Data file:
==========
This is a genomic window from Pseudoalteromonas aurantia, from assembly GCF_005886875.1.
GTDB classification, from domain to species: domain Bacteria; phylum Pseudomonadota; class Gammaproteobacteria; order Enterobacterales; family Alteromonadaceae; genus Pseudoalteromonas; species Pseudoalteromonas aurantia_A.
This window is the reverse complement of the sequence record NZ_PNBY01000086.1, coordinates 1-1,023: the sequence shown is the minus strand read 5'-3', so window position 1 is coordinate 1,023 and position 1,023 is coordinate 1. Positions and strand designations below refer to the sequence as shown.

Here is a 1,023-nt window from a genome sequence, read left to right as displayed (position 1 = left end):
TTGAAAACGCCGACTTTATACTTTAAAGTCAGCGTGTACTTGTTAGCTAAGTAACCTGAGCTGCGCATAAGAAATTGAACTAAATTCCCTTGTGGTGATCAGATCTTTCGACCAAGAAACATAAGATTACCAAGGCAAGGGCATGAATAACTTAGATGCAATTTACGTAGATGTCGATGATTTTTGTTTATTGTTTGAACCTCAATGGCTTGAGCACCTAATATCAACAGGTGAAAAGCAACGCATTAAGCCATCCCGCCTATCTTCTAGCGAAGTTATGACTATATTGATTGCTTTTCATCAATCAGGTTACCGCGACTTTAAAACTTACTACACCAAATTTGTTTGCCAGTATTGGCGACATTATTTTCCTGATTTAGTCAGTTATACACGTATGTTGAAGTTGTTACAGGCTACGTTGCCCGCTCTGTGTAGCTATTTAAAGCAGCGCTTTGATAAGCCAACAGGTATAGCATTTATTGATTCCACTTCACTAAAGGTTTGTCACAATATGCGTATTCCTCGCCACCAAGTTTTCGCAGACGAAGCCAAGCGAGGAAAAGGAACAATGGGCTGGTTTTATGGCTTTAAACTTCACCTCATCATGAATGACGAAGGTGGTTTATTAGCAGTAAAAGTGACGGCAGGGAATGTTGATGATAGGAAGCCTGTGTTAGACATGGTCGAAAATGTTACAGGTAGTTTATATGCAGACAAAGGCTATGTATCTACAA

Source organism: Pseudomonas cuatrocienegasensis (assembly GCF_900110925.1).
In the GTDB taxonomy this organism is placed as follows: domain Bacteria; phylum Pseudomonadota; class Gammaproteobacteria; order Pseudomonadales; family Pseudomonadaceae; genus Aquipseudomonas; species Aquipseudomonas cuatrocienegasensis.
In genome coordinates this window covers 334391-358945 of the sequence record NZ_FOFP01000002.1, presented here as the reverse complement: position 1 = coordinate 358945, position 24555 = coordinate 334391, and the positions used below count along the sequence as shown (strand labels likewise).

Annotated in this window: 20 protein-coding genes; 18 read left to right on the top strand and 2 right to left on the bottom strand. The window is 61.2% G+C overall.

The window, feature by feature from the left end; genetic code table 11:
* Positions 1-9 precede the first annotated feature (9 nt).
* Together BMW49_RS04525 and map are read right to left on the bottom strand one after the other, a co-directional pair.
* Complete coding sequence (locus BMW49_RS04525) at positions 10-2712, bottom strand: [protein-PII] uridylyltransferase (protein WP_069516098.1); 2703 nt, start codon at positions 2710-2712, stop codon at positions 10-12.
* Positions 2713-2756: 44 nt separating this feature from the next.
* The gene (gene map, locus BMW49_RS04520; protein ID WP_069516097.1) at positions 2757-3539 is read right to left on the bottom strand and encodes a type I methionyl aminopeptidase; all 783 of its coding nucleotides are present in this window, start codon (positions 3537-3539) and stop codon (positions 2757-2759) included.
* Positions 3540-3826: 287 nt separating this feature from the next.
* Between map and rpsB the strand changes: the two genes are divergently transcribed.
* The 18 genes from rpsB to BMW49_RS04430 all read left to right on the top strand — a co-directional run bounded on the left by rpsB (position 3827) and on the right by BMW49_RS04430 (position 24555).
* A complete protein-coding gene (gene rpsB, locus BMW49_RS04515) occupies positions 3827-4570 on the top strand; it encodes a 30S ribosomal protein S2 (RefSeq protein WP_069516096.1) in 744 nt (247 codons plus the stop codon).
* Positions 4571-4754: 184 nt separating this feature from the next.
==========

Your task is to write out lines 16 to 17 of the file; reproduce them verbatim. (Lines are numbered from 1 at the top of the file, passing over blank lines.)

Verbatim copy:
* Positions 3540-3826: 287 nt separating this feature from the next.
* Between map and rpsB the strand changes: the two genes are divergently transcribed.